Best of all, the conversion rate with referred prospects is well more than 50 percent (usually more than 70 percent). Try beating that with any other touted business development activities. It’s no wonder that high-growth businesses—companies with double-digit growth—rank customer referrals as one of their most successful sales strategies.

Smackdown: Referral Selling vs. Cold Calling

One look at cold calling success rates should be enough to make sales leaders ask, “Why are we still doing this?” On the flip side, referral selling stats should make them wonder, “Why haven’t we been asking for more referrals?”

Just consider the following:

  • 84 percent of B2B leaders start their individual buying journeys with referrals, and nearly 3 out of 4 business execs say they prefer to work with sales pros who were referred by someone they know. (Source: Sales Benchmark Index)
  • 76.2 percent of business buyers prefer to work with vendors who have been recommended by someone they know, and 73 percent prefer to work with salespeople who’ve been referred. (Source: IDC and LinkedIn)
  • Leads generated from referrals convert 4X better than marketing leads. (Source: Amplifinity)
  • Customers referred by other customers have a 37 percent higher retention rate and are four times more likely to refer more customers (Source: InvestPro)

Just imagine if the other 89 percent spent their time asking for referrals, rather than pestering strangers. Their pipelines would be brimming with hot, qualified leads to people who want to hear from them, already trust them, and need their expertise and solutions.

What Buyers Want

Business buyers don’t want cold calls or social media sales pitches, but they do want to engage with your sales team—if your team can provide valuable insights, expertise, and tailored solutions.

In fact, 65.2 percent of business buyers find value in discussing their situations with knowledgeable salespeople, according to CSO Insights’ 2018 report, The Growing Buyer-Seller Gap. An overwhelming majority of buyers (90%) said that they would be open to engaging with salespeople earlier in the buying process, further dispelling the myth that buyers only want to talk to salespeople when they’re ready to place an order.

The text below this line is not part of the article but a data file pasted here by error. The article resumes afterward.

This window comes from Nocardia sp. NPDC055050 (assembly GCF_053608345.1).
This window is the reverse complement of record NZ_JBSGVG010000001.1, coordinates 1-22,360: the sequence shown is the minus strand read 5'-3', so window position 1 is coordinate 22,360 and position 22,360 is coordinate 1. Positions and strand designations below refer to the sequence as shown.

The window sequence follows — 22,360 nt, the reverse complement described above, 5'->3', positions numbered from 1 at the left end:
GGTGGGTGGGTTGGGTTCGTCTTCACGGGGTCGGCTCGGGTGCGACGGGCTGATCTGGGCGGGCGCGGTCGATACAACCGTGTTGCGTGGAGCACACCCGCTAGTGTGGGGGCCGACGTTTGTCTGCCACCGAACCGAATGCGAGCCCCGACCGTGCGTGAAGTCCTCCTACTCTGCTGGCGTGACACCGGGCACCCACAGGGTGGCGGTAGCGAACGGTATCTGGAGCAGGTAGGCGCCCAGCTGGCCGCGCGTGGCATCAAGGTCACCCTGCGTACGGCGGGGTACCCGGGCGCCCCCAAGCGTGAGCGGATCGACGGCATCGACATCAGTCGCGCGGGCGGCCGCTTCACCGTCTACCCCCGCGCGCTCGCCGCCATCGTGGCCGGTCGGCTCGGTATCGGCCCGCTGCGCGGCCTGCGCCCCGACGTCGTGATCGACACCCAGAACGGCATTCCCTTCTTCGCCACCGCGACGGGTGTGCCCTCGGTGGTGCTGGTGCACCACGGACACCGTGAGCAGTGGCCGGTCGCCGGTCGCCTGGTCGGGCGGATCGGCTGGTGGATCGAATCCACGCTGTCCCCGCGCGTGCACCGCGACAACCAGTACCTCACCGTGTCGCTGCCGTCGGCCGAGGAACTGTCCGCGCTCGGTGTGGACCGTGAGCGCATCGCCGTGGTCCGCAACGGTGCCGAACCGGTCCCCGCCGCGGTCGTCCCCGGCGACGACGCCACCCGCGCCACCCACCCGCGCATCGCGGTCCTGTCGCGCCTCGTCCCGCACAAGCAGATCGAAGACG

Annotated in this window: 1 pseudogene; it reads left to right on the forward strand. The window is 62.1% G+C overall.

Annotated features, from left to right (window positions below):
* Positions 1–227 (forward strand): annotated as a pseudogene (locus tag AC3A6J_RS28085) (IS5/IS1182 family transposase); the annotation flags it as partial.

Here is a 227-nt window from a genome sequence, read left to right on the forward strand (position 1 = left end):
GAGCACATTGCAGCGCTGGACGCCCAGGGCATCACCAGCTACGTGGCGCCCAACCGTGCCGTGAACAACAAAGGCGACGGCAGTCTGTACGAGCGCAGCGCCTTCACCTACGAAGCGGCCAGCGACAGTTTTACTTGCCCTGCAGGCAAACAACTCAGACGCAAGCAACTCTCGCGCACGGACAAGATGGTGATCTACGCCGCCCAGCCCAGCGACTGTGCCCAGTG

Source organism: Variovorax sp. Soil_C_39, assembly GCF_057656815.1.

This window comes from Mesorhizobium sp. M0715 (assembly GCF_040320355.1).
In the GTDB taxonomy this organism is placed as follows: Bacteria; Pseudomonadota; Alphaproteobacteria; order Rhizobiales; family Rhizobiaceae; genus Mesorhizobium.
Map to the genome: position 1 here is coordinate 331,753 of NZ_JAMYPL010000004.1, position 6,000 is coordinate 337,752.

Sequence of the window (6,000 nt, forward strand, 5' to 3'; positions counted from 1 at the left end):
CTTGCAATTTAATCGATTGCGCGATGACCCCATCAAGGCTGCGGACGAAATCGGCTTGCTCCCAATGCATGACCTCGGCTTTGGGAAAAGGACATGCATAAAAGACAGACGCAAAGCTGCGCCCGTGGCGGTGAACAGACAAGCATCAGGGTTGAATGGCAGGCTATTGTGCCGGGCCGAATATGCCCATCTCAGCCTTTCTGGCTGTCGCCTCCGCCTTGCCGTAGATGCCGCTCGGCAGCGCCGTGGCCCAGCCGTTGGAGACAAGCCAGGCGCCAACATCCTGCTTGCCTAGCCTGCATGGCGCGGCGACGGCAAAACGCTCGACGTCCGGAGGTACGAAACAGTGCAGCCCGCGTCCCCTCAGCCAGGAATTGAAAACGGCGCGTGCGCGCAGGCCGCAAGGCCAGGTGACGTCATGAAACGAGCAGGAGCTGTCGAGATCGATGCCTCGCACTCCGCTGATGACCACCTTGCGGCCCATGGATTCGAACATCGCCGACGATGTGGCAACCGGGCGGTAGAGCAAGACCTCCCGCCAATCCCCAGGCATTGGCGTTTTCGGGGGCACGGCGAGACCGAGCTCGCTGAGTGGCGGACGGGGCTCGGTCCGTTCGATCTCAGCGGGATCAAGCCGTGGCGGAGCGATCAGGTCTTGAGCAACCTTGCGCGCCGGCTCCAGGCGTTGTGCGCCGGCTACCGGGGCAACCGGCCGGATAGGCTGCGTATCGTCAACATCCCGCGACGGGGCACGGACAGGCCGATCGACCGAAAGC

Research from the RAIN Group confirms CSO Insights’ data. They found that many buyers want to hear from sellers in the first stage: when they’re looking for solutions to improve their business (71%) or when they’re in problem-solving mode (62%).

Referral selling is your ticket for early admittance into the C-Suite. In fact, referred sales reps often get in the door before prospects even know they have a need. They gain access to decision makers. They are credible and trusted, so prospects share information with them about the key players, the budget, and what it will take for them to win the deal. They have meaningful business conversations and get information their competitors don’t. Their buyers tell them the truth.

In other words, a referral introduction doesn’t just get your team in the door. It provides a competitive advantage once they get there.

Now, tell me again why you’re still cold calling?


Want to learn more about referral selling? Check out my acclaimed referral sales system.